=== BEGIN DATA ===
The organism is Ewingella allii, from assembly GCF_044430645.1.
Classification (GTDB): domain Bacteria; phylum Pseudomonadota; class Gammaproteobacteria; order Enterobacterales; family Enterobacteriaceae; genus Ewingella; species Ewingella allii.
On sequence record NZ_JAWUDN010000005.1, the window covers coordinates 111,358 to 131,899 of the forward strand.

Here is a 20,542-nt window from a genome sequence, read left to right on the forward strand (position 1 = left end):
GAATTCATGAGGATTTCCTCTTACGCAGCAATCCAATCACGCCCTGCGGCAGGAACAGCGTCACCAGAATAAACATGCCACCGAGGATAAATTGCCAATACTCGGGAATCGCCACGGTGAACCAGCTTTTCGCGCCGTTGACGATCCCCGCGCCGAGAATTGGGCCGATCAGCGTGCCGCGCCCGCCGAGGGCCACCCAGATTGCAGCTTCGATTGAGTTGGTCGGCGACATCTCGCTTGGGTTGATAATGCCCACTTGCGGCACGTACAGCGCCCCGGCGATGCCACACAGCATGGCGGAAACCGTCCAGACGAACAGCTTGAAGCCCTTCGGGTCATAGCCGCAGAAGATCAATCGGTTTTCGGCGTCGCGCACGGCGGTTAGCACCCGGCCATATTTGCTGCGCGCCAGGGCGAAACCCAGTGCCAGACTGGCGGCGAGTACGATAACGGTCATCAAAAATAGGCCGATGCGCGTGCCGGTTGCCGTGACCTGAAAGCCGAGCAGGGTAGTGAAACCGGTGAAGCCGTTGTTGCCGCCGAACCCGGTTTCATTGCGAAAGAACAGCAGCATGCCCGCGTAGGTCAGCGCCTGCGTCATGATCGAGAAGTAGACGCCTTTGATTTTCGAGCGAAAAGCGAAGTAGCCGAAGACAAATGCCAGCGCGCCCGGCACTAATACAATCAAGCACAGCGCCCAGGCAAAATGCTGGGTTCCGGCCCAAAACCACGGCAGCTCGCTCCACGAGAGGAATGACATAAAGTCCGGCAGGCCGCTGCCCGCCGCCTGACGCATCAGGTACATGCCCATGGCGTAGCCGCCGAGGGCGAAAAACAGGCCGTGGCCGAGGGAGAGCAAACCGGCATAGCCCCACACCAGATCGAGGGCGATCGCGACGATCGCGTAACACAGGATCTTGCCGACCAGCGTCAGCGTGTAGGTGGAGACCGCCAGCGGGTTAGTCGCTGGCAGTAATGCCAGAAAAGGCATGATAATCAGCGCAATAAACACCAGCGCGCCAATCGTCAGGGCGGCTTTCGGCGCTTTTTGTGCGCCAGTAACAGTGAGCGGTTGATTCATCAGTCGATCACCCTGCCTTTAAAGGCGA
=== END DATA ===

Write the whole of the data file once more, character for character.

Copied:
The organism is Ewingella allii, from assembly GCF_044430645.1.
Classification (GTDB): domain Bacteria; phylum Pseudomonadota; class Gammaproteobacteria; order Enterobacterales; family Enterobacteriaceae; genus Ewingella; species Ewingella allii.
On sequence record NZ_JAWUDN010000005.1, the window covers coordinates 111,358 to 131,899 of the forward strand.

Here is a 20,542-nt window from a genome sequence, read left to right on the forward strand (position 1 = left end):
GAATTCATGAGGATTTCCTCTTACGCAGCAATCCAATCACGCCCTGCGGCAGGAACAGCGTCACCAGAATAAACATGCCACCGAGGATAAATTGCCAATACTCGGGAATCGCCACGGTGAACCAGCTTTTCGCGCCGTTGACGATCCCCGCGCCGAGAATTGGGCCGATCAGCGTGCCGCGCCCGCCGAGGGCCACCCAGATTGCAGCTTCGATTGAGTTGGTCGGCGACATCTCGCTTGGGTTGATAATGCCCACTTGCGGCACGTACAGCGCCCCGGCGATGCCACACAGCATGGCGGAAACCGTCCAGACGAACAGCTTGAAGCCCTTCGGGTCATAGCCGCAGAAGATCAATCGGTTTTCGGCGTCGCGCACGGCGGTTAGCACCCGGCCATATTTGCTGCGCGCCAGGGCGAAACCCAGTGCCAGACTGGCGGCGAGTACGATAACGGTCATCAAAAATAGGCCGATGCGCGTGCCGGTTGCCGTGACCTGAAAGCCGAGCAGGGTAGTGAAACCGGTGAAGCCGTTGTTGCCGCCGAACCCGGTTTCATTGCGAAAGAACAGCAGCATGCCCGCGTAGGTCAGCGCCTGCGTCATGATCGAGAAGTAGACGCCTTTGATTTTCGAGCGAAAAGCGAAGTAGCCGAAGACAAATGCCAGCGCGCCCGGCACTAATACAATCAAGCACAGCGCCCAGGCAAAATGCTGGGTTCCGGCCCAAAACCACGGCAGCTCGCTCCACGAGAGGAATGACATAAAGTCCGGCAGGCCGCTGCCCGCCGCCTGACGCATCAGGTACATGCCCATGGCGTAGCCGCCGAGGGCGAAAAACAGGCCGTGGCCGAGGGAGAGCAAACCGGCATAGCCCCACACCAGATCGAGGGCGATCGCGACGATCGCGTAACACAGGATCTTGCCGACCAGCGTCAGCGTGTAGGTGGAGACCGCCAGCGGGTTAGTCGCTGGCAGTAATGCCAGAAAAGGCATGATAATCAGCGCAATAAACACCAGCGCGCCAATCGTCAGGGCGGCTTTCGGCGCTTTTTGTGCGCCAGTAACAGTGAGCGGTTGATTCATCAGTCGATCACCCTGCCTTTAAAGGCGA